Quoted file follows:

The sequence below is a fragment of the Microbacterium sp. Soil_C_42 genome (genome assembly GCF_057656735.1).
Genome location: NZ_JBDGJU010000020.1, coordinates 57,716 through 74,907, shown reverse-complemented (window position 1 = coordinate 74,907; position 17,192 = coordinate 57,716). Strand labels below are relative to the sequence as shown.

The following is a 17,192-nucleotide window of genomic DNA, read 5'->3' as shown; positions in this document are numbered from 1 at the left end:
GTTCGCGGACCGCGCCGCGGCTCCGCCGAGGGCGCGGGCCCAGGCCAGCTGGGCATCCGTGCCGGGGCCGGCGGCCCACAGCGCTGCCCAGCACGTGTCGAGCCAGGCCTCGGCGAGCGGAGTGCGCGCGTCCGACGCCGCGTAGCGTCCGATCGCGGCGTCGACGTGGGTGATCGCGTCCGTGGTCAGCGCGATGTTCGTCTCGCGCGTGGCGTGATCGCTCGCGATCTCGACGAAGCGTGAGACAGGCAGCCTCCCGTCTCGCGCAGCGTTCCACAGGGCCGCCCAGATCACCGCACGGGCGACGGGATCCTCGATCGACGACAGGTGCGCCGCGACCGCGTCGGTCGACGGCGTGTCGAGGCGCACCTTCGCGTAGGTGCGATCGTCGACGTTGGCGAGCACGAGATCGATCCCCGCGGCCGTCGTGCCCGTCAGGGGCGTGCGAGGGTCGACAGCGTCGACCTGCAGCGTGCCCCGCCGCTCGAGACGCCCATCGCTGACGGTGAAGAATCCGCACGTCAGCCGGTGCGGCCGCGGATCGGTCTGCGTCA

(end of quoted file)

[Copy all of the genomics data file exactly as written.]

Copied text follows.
The sequence below is a fragment of the Microbacterium sp. Soil_C_42 genome (genome assembly GCF_057656735.1).
Genome location: NZ_JBDGJU010000020.1, coordinates 57,716 through 74,907, shown reverse-complemented (window position 1 = coordinate 74,907; position 17,192 = coordinate 57,716). Strand labels below are relative to the sequence as shown.

The following is a 17,192-nucleotide window of genomic DNA, read 5'->3' as shown; positions in this document are numbered from 1 at the left end:
GTTCGCGGACCGCGCCGCGGCTCCGCCGAGGGCGCGGGCCCAGGCCAGCTGGGCATCCGTGCCGGGGCCGGCGGCCCACAGCGCTGCCCAGCACGTGTCGAGCCAGGCCTCGGCGAGCGGAGTGCGCGCGTCCGACGCCGCGTAGCGTCCGATCGCGGCGTCGACGTGGGTGATCGCGTCCGTGGTCAGCGCGATGTTCGTCTCGCGCGTGGCGTGATCGCTCGCGATCTCGACGAAGCGTGAGACAGGCAGCCTCCCGTCTCGCGCAGCGTTCCACAGGGCCGCCCAGATCACCGCACGGGCGACGGGATCCTCGATCGACGACAGGTGCGCCGCGACCGCGTCGGTCGACGGCGTGTCGAGGCGCACCTTCGCGTAGGTGCGATCGTCGACGTTGGCGAGCACGAGATCGATCCCCGCGGCCGTCGTGCCCGTCAGGGGCGTGCGAGGGTCGACAGCGTCGACCTGCAGCGTGCCCCGCCGCTCGAGACGCCCATCGCTGACGGTGAAGAATCCGCACGTCAGCCGGTGCGGCCGCGGATCGGTCTGCGTCA